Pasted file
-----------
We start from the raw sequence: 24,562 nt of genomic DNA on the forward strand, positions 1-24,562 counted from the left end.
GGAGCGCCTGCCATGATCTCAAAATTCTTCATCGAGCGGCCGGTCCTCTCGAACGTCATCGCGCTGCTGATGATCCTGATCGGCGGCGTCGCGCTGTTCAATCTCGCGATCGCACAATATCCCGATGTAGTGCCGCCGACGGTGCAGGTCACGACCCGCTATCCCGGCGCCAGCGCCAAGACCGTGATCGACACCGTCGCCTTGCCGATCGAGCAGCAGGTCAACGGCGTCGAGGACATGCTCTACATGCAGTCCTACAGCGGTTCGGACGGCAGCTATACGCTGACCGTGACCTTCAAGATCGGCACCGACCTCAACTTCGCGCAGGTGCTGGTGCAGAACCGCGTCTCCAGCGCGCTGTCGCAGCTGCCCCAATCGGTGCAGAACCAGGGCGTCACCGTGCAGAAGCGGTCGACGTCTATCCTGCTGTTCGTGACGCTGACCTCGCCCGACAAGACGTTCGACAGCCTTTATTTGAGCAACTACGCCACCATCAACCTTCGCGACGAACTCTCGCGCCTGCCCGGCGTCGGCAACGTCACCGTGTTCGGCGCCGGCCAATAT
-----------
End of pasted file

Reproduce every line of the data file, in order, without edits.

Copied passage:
We start from the raw sequence: 24,562 nt of genomic DNA on the forward strand, positions 1-24,562 counted from the left end.
GGAGCGCCTGCCATGATCTCAAAATTCTTCATCGAGCGGCCGGTCCTCTCGAACGTCATCGCGCTGCTGATGATCCTGATCGGCGGCGTCGCGCTGTTCAATCTCGCGATCGCACAATATCCCGATGTAGTGCCGCCGACGGTGCAGGTCACGACCCGCTATCCCGGCGCCAGCGCCAAGACCGTGATCGACACCGTCGCCTTGCCGATCGAGCAGCAGGTCAACGGCGTCGAGGACATGCTCTACATGCAGTCCTACAGCGGTTCGGACGGCAGCTATACGCTGACCGTGACCTTCAAGATCGGCACCGACCTCAACTTCGCGCAGGTGCTGGTGCAGAACCGCGTCTCCAGCGCGCTGTCGCAGCTGCCCCAATCGGTGCAGAACCAGGGCGTCACCGTGCAGAAGCGGTCGACGTCTATCCTGCTGTTCGTGACGCTGACCTCGCCCGACAAGACGTTCGACAGCCTTTATTTGAGCAACTACGCCACCATCAACCTTCGCGACGAACTCTCGCGCCTGCCCGGCGTCGGCAACGTCACCGTGTTCGGCGCCGGCCAATAT